Re: “WSU’s strong voice against college suicide,” (TNT editorial, 1/31).
Every day, as a psychologist, I sit across from survivors of suicide attempts. The common element: They survived.
A suicide attempt is often the first entry into mental health treatment. I sit across from those who hung themselves and those who overdosed. I have never sat across from someone who used a gun.
Several years back a mother of boy I treated for ADHD called asking me to see her son urgently. The gangly freshman was in a PE class, and a senior boy, a football star, came over and showed him tips on lifting weights. That evening the football player shot himself after a breakup.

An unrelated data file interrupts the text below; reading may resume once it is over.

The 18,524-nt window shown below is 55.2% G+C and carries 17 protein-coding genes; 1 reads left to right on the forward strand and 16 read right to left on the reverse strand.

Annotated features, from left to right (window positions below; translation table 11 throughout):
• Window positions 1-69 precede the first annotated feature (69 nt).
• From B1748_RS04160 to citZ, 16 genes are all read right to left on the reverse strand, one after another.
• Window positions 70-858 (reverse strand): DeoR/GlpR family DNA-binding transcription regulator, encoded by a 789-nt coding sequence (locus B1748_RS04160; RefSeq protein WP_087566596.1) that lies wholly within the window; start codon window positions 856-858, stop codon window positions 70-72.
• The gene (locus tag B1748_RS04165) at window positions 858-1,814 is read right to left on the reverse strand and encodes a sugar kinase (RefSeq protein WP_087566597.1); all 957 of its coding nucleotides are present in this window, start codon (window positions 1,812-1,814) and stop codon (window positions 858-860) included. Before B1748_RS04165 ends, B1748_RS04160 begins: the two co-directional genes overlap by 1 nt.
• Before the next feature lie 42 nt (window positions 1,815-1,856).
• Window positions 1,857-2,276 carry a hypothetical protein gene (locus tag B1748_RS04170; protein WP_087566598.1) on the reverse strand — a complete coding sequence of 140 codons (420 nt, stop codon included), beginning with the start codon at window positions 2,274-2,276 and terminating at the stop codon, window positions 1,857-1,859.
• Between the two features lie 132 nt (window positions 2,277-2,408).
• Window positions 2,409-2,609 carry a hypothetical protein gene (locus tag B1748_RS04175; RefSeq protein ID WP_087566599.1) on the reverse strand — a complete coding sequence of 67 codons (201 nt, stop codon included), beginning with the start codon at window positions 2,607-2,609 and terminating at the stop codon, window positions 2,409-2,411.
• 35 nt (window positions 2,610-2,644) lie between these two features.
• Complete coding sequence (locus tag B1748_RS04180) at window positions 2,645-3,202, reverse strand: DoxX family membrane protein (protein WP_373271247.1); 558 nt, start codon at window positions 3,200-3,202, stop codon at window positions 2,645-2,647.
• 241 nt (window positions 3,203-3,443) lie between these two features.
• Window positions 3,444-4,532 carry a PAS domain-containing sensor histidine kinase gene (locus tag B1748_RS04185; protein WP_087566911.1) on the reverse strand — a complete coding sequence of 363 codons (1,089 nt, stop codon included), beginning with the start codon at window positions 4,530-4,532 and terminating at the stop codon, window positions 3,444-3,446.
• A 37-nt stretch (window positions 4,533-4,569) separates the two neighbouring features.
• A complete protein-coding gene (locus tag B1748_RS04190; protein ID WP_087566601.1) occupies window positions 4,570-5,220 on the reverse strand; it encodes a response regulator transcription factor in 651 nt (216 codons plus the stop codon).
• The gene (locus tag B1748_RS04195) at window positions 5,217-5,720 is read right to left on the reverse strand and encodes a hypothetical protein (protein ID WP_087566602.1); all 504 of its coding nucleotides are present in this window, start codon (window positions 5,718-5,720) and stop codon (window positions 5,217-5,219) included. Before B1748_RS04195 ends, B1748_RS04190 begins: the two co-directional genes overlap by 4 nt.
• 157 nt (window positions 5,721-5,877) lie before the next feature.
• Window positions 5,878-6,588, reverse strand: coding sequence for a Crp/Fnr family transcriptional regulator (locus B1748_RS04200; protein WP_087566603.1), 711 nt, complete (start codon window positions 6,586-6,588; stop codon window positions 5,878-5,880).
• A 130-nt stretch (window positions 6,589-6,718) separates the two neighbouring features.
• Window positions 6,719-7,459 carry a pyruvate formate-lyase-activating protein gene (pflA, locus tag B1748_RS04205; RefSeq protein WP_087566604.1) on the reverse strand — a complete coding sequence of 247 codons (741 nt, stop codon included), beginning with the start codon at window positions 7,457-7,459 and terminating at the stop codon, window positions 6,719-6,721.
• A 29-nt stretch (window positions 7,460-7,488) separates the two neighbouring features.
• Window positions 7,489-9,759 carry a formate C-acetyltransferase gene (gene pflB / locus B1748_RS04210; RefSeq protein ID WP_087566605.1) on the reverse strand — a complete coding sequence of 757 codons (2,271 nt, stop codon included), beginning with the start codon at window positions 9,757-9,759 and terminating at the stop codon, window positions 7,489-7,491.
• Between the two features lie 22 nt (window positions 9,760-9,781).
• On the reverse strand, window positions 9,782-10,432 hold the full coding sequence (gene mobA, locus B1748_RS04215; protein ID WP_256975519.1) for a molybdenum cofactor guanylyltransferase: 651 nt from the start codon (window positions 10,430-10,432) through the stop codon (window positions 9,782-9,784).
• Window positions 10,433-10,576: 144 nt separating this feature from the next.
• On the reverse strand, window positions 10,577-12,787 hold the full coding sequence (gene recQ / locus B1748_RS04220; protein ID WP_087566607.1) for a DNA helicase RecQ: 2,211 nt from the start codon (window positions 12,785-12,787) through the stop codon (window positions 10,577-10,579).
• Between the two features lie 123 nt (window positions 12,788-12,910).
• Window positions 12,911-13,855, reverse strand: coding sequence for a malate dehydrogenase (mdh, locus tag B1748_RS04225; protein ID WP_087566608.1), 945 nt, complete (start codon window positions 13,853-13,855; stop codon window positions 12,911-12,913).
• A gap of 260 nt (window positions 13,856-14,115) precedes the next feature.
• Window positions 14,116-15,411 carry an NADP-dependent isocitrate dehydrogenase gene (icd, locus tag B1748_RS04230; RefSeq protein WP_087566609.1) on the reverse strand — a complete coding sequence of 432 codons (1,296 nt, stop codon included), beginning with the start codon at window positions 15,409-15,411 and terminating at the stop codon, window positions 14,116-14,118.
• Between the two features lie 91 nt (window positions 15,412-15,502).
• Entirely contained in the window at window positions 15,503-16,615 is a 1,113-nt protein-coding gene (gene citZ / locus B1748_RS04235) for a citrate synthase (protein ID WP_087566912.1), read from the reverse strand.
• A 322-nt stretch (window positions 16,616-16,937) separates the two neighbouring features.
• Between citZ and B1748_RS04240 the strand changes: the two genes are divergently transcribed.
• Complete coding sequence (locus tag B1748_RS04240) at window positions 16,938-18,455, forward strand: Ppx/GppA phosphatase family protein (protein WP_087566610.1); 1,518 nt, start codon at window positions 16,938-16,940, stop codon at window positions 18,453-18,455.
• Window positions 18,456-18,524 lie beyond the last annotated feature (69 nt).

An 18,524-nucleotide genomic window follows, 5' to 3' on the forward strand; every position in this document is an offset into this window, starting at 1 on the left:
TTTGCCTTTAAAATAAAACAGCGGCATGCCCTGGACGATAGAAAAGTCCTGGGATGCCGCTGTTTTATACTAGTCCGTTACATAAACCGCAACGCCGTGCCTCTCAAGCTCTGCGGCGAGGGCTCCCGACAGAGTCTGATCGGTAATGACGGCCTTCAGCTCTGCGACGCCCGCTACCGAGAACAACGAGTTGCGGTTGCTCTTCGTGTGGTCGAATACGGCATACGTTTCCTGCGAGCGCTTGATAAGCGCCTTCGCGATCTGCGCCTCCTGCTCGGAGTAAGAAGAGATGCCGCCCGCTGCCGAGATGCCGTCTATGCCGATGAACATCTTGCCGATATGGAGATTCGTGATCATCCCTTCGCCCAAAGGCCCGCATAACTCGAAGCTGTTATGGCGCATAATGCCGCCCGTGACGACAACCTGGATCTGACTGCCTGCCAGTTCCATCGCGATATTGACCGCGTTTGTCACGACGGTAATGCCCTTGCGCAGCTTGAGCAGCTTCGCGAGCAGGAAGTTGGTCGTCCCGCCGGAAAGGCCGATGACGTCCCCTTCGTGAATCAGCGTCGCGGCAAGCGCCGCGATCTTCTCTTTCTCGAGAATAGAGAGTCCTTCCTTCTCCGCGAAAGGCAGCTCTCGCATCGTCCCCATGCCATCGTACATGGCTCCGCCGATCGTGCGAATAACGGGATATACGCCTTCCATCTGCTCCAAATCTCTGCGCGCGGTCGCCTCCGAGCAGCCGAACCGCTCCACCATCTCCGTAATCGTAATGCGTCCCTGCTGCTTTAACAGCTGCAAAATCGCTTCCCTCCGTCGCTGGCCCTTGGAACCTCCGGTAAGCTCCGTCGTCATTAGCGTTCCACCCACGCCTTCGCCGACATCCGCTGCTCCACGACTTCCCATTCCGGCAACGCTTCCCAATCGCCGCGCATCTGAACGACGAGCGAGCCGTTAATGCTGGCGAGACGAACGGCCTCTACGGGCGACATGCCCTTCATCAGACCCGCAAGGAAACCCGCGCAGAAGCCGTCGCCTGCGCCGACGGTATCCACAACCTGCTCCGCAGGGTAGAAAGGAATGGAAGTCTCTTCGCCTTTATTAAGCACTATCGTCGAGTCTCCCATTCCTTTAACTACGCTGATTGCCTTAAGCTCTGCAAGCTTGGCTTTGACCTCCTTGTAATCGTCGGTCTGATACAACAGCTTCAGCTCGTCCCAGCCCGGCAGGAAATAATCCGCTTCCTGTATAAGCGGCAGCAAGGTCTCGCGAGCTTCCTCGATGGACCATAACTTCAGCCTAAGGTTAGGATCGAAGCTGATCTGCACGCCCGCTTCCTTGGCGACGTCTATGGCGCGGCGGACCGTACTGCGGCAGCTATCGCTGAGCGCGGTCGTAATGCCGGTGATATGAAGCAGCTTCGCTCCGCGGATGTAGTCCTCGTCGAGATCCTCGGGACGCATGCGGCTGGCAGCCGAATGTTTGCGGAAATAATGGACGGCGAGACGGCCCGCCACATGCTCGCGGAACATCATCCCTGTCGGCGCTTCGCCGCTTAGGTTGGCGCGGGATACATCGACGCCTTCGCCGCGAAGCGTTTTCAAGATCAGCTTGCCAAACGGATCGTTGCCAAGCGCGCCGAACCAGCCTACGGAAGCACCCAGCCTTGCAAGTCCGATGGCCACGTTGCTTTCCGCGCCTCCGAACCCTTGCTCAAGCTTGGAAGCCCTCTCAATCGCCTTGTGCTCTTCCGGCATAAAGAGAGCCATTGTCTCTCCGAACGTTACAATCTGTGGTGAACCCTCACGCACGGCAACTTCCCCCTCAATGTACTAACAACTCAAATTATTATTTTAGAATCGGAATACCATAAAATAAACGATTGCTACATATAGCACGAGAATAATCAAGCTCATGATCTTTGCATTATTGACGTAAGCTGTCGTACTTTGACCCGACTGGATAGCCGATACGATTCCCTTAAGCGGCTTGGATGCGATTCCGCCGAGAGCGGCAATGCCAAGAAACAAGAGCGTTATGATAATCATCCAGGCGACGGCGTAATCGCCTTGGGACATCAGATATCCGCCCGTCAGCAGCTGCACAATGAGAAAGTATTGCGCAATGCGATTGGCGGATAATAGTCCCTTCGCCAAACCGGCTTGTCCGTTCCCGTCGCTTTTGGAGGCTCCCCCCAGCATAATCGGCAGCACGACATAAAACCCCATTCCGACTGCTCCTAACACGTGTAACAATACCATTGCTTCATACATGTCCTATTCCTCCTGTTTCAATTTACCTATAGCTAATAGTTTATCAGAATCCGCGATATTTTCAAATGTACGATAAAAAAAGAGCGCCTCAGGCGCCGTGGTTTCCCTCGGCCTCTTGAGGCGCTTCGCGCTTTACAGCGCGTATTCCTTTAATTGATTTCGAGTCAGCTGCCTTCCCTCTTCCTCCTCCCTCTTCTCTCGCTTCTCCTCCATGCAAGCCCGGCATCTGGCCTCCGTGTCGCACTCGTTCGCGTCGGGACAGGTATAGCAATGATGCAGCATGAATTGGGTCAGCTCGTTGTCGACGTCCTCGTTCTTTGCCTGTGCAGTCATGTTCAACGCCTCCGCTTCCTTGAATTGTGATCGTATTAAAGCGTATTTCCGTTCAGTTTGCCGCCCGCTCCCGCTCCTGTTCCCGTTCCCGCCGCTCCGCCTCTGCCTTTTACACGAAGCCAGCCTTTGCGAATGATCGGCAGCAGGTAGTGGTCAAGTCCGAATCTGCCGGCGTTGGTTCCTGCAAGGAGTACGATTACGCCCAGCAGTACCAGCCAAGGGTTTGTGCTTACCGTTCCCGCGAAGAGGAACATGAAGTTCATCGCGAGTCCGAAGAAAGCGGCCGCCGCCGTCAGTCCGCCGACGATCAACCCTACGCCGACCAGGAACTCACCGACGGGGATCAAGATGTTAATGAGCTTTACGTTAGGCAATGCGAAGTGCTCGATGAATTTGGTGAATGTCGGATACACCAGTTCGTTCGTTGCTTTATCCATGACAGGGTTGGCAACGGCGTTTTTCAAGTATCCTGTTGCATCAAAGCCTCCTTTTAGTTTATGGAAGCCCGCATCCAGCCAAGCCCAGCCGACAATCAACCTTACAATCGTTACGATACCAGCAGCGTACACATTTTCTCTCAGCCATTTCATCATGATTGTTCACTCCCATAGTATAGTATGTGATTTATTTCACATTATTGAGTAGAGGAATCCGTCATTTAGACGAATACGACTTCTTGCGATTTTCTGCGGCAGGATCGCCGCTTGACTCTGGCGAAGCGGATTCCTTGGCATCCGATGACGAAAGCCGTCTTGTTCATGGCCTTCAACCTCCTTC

My patient could not understand it. How do you explain the unexplainable? But there is an explanation from those who survive.
A Swedish study followed 34,219 hospitalized survivors of suicide for up to nine years; only 1,182 went on to die by suicide, and these were the ones with the most serious mental illness.
Survivors can tell us the method used is important to surviving and getting treated. An estimated 24,000 Americans suicide by gun every year.
Institutions such as WSU need to use their voice to address a glaring gap in data on gun access and suicide.